Heads in the Cloud

By  Sean Poccia — December 20, 2010

The cloud: the final digital frontier. A technological plateau of infinite possibilities where all of our applications can live in peace and harmony, ready for instantaneous broadcast to users across the globe. The cloud promises to reduce costs and increase efficiency. The cloud offers agility, scalability, performance, and programmatic elasticity that exceed the traditional model of excellence we have all spent years building, nurturing, and promoting from within our own organizations.
Pause for a moment and consider the staggering impact that cloud computing platforms could have for organizations and end users now and in the future. Essentially we are being led down a path of partially self-induced enlightenment that clearly conveys one very poignant concept: forget everything we have ever known, put aside all the years of experience, and place our trust in the cloud!
It goes without saying that most of us have been humbled as we have navigated the icy waters of change within our organizations. As I am both a champion and highly spirited defender of cloud offerings and services, I can speak firsthand to the challenges of promoting the cloud to peers and executives alike.
The cold harsh reality of cloud platforms, whether we want to admit it or not, is that most organizations cannot achieve the level of agility, sustainable centers of excellence, or continuous improvement models that top tier cloud providers establish as the cornerstone, period! After all, cloud providers' entire existence is based on executing these quintessential operational pieces better, faster, and cheaper than we can internally. The business model is sound, the mantra is powerful, and people are listening.
As more companies grapple with the formidable demands of mobility, the dynamics involved with the creation, deployment, and lifecycle management of applications is the perfect fit for going cloud. The expectations of today's workforce combined with the need for businesses to sustain mobile relevancy and continue to create competitive advantages in the mobile market space will leave IT leaders no choice. We will need to seek out alternatives to reduce time-to-market of applications and drive continuous improvement without the strain, anxiety, and costs associated with infrastructure and ever-evolving development platforms.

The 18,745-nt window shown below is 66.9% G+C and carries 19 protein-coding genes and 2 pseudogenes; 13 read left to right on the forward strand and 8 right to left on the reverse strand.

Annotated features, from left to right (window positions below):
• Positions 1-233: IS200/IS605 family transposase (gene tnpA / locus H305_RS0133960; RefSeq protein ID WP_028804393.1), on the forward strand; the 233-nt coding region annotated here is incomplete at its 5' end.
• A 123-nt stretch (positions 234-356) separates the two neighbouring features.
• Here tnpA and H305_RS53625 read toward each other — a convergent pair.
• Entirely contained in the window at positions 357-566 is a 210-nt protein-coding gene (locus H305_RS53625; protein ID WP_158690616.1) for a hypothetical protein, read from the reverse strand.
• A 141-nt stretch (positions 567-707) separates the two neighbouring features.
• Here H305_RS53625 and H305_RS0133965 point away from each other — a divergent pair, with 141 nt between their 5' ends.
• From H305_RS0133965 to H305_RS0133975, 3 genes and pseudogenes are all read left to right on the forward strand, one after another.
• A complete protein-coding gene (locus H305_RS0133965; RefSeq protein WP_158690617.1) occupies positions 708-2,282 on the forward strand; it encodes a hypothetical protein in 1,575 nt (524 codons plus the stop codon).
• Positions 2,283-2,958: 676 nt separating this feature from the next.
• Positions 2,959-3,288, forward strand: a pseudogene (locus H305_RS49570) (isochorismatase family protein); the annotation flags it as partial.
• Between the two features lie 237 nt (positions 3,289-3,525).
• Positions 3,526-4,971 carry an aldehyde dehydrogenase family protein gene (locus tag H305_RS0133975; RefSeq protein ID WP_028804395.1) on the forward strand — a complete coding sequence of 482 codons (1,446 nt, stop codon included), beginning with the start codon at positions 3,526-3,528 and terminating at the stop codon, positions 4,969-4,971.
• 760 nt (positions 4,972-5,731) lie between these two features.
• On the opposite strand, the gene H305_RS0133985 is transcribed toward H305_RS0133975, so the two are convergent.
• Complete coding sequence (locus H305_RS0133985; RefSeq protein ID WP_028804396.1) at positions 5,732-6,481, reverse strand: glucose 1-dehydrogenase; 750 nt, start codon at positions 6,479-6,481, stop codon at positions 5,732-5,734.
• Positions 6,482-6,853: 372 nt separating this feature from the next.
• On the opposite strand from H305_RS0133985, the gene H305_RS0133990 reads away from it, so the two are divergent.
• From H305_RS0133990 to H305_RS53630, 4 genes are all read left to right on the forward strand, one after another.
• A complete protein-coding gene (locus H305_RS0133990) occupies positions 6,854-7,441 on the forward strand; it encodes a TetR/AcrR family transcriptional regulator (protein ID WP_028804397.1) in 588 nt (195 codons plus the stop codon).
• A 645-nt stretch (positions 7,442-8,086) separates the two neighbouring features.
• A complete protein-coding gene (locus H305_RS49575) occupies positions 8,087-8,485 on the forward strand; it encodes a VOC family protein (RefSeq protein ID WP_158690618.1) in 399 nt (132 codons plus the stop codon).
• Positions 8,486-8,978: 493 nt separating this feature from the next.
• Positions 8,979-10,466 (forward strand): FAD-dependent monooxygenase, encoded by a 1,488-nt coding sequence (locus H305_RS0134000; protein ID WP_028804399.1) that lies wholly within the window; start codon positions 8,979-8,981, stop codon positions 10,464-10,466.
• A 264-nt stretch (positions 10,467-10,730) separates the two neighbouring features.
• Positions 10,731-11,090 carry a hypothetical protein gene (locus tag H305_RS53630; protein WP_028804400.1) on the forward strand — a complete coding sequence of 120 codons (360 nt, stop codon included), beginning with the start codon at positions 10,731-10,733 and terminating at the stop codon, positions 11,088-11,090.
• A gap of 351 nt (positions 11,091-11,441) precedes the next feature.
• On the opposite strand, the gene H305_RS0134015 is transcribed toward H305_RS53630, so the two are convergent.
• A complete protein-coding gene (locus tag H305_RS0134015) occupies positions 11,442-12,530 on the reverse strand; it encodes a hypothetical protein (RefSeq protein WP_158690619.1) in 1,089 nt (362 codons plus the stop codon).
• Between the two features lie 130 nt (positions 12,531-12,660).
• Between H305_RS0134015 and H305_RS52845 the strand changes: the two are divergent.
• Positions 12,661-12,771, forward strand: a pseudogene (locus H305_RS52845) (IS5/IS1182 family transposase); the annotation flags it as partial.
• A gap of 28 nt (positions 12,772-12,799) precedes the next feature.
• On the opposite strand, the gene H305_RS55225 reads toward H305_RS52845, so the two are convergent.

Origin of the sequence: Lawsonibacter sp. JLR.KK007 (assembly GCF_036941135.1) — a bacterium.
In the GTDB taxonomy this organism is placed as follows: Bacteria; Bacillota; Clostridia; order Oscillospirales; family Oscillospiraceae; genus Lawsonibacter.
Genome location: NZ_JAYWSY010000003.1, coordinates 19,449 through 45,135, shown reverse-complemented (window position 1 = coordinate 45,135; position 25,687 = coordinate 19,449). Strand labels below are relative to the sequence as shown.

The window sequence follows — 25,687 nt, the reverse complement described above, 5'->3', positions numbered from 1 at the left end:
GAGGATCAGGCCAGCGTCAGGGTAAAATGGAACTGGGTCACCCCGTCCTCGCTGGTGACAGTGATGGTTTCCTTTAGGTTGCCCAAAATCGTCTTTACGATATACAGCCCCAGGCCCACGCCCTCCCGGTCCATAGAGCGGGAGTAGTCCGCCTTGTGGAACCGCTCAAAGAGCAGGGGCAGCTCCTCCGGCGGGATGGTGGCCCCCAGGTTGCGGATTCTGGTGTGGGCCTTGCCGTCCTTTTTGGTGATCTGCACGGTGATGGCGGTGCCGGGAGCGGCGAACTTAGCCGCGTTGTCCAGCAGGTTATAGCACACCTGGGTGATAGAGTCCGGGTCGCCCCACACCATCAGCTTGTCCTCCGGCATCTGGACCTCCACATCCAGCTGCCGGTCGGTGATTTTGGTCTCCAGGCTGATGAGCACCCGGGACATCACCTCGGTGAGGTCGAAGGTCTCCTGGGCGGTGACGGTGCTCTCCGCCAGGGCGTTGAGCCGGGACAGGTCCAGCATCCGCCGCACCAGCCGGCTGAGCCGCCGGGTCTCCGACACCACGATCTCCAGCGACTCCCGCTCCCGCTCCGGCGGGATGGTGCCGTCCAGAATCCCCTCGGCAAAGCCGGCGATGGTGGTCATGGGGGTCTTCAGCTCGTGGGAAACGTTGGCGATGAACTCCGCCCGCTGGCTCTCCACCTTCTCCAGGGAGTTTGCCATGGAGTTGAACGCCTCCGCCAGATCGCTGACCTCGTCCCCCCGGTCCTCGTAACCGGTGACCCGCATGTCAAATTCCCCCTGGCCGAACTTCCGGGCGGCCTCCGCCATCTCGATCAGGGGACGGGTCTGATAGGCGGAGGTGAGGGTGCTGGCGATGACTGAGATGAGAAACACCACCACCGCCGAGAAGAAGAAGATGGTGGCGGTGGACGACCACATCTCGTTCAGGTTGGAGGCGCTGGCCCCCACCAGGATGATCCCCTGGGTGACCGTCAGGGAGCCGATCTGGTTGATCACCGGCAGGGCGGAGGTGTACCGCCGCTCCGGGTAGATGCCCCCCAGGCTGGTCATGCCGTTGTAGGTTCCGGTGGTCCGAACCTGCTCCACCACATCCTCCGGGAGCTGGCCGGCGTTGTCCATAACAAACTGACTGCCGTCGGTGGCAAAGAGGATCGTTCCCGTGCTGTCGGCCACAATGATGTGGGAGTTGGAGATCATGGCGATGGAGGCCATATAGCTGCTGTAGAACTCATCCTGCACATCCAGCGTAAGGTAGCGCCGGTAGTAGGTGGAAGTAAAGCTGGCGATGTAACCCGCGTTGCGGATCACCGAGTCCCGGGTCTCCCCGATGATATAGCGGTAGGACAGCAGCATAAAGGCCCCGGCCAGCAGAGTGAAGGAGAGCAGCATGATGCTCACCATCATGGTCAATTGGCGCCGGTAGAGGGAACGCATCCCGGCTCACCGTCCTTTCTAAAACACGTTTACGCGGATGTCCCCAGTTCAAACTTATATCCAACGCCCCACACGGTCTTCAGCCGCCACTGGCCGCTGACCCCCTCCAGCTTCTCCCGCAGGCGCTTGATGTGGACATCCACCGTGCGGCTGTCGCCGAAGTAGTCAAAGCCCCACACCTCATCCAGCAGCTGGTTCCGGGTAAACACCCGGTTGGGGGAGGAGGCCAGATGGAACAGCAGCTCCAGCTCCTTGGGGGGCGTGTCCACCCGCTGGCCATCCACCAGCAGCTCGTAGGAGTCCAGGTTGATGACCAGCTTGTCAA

The incredible growth of the mobile user community will inherently change the way technology leaders have traditionally managed portfolios. For SMBs and enterprises alike, the adoption of platform as a service, infrastructure as a service, and software as a service will provide vast operational improvements for managing mobility within their respective businesses. The technology leaders who successfully fuse the old and new and enthusiastically embrace the benefits of mobile cloud offerings will certainly position their organizations to be vertical leaders.
As a seasoned technology veteran, the notion of cloud means a lot more to me than solving technology or business challenges. The cloud represents a rare opportunity to rapidly transform the internal workings of an IT organization.
We can cautiously forego the traditional IT staffing model and allow our technologists to play a bigger part of the business. To work side-by-side with the business stakeholders, spending less time managing infrastructure, servers, monitoring WAN performance and more time becoming subject matter experts on the business. For resilient believers in the cloud, the yields will be rich and the early adopters will be handsomely rewarded as visionaries for their companies. 
Sean Poccia is senior director of information services, Comag Marketing Group, LLC, and a member of the Mobile Enterprise magazine Editorial Advisory Board. 


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